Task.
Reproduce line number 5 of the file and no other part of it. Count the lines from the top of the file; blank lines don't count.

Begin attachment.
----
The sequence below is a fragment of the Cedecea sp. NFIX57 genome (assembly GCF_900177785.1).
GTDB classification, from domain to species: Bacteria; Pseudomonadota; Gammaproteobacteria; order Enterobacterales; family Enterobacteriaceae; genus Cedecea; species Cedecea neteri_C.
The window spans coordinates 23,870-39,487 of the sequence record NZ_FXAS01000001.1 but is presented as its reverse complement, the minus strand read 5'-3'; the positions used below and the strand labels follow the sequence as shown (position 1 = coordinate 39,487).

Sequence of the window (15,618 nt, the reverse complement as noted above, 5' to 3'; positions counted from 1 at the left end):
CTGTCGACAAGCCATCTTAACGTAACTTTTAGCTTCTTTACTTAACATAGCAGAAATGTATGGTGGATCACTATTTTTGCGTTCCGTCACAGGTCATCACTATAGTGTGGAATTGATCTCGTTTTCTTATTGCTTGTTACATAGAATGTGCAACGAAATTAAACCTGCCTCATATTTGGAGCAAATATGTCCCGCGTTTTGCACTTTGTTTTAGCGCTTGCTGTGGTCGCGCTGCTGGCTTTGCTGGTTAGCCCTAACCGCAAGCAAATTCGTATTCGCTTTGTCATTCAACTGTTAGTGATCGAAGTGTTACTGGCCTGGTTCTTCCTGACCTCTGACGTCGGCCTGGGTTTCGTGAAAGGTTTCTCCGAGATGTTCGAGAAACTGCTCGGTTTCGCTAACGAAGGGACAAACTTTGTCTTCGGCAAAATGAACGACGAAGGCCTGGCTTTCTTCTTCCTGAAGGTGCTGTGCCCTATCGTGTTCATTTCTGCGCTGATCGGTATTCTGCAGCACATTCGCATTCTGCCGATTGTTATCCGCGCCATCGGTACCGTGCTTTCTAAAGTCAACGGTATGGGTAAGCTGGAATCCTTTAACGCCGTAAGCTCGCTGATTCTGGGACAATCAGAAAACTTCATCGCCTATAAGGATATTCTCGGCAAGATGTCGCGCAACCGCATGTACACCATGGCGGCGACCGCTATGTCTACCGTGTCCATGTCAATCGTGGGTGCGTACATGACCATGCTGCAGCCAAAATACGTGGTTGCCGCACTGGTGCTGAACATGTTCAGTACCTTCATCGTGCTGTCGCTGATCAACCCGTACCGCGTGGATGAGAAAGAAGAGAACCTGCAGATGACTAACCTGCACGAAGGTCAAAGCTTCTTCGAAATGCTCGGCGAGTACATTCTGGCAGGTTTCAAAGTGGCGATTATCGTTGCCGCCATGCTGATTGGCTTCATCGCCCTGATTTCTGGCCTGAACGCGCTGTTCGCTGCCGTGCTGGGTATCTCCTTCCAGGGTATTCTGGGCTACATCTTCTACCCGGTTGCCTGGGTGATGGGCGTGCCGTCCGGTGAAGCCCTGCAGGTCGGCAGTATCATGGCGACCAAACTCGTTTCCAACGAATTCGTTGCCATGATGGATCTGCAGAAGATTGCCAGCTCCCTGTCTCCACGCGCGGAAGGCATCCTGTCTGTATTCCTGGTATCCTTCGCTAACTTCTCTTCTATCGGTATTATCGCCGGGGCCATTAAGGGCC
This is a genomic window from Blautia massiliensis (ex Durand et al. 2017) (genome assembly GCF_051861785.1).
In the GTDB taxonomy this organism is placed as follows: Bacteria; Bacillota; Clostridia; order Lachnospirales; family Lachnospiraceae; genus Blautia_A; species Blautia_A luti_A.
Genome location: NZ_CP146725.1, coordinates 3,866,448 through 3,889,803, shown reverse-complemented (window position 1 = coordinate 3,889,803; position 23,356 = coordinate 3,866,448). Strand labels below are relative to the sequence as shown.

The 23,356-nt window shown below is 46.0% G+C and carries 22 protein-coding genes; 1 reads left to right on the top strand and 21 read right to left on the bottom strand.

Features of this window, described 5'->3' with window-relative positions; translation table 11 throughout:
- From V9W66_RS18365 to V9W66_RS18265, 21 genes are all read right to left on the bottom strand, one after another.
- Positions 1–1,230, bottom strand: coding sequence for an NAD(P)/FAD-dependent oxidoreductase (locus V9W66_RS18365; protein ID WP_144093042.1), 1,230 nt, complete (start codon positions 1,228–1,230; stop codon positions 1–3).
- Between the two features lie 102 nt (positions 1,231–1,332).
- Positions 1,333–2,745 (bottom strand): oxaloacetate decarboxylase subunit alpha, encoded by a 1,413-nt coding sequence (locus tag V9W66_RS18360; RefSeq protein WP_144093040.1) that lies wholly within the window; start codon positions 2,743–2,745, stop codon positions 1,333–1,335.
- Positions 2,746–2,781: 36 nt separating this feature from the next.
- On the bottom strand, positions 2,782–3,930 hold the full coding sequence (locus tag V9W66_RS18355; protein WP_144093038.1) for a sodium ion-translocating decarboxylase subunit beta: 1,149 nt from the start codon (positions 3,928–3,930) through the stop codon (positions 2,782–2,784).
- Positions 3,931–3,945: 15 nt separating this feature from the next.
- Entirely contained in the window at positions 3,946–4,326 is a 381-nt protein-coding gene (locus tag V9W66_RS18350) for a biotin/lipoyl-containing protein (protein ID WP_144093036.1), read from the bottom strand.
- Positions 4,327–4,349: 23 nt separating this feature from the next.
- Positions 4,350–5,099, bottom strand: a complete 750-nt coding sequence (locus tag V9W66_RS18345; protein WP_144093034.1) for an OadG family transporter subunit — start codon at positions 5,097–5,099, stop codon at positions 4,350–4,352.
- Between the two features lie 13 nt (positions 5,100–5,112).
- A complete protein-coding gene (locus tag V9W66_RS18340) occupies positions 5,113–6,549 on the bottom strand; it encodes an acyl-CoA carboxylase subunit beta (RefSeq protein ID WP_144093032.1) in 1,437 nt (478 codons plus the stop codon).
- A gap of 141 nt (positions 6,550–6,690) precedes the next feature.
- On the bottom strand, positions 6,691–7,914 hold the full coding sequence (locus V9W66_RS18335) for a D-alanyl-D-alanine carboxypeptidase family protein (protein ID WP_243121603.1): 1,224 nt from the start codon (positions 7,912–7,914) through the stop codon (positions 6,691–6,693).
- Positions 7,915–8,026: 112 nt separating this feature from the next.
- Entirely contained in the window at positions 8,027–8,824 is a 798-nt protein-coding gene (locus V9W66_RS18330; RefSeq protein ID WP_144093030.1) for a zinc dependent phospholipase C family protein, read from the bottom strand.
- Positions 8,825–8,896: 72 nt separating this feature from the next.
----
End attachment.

CTGTCGACAAGCCATCTTAACGTAACTTTTAGCTTCTTTACTTAACATAGCAGAAATGTATGGTGGATCACTATTTTTGCGTTCCGTCACAGGTCATCACTATAGTGTGGAATTGATCTCGTTTTCTTATTGCTTGTTACATAGAATGTGCAACGAAATTAAACCTGCCTCATATTTGGAGCAAATATGTCCCGCGTTTTGCACTTTGTTTTAGCGCTTGCTGTGGTCGCGCTGCTGGCTTTGCTGGTTAGCCCTAACCGCAAGCAAATTCGTATTCGCTTTGTCATTCAACTGTTAGTGATCGAAGTGTTACTGGCCTGGTTCTTCCTGACCTCTGACGTCGGCCTGGGTTTCGTGAAAGGTTTCTCCGAGATGTTCGAGAAACTGCTCGGTTTCGCTAACGAAGGGACAAACTTTGTCTTCGGCAAAATGAACGACGAAGGCCTGGCTTTCTTCTTCCTGAAGGTGCTGTGCCCTATCGTGTTCATTTCTGCGCTGATCGGTATTCTGCAGCACATTCGCATTCTGCCGATTGTTATCCGCGCCATCGGTACCGTGCTTTCTAAAGTCAACGGTATGGGTAAGCTGGAATCCTTTAACGCCGTAAGCTCGCTGATTCTGGGACAATCAGAAAACTTCATCGCCTATAAGGATATTCTCGGCAAGATGTCGCGCAACCGCATGTACACCATGGCGGCGACCGCTATGTCTACCGTGTCCATGTCAATCGTGGGTGCGTACATGACCATGCTGCAGCCAAAATACGTGGTTGCCGCACTGGTGCTGAACATGTTCAGTACCTTCATCGTGCTGTCGCTGATCAACCCGTACCGCGTGGATGAGAAAGAAGAGAACCTGCAGATGACTAACCTGCACGAAGGTCAAAGCTTCTTCGAAATGCTCGGCGAGTACATTCTGGCAGGTTTCAAAGTGGCGATTATCGTTGCCGCCATGCTGATTGGCTTCATCGCCCTGATTTCTGGCCTGAACGCGCTGTTCGCTGCCGTGCTGGGTATCTCCTTCCAGGGTATTCTGGGCTACATCTTCTACCCGGTTGCCTGGGTGATGGGCGTGCCGTCCGGTGAAGCCCTGCAGGTCGGCAGTATCATGGCGACCAAACTCGTTTCCAACGAATTCGTTGCCATGATGGATCTGCAGAAGATTGCCAGCTCCCTGTCTCCACGCGCGGAAGGCATCCTGTCTGTATTCCTGGTATCCTTCGCTAACTTCTCTTCTATCGGTATTATCGCCGGGGCCATTAAGGGCC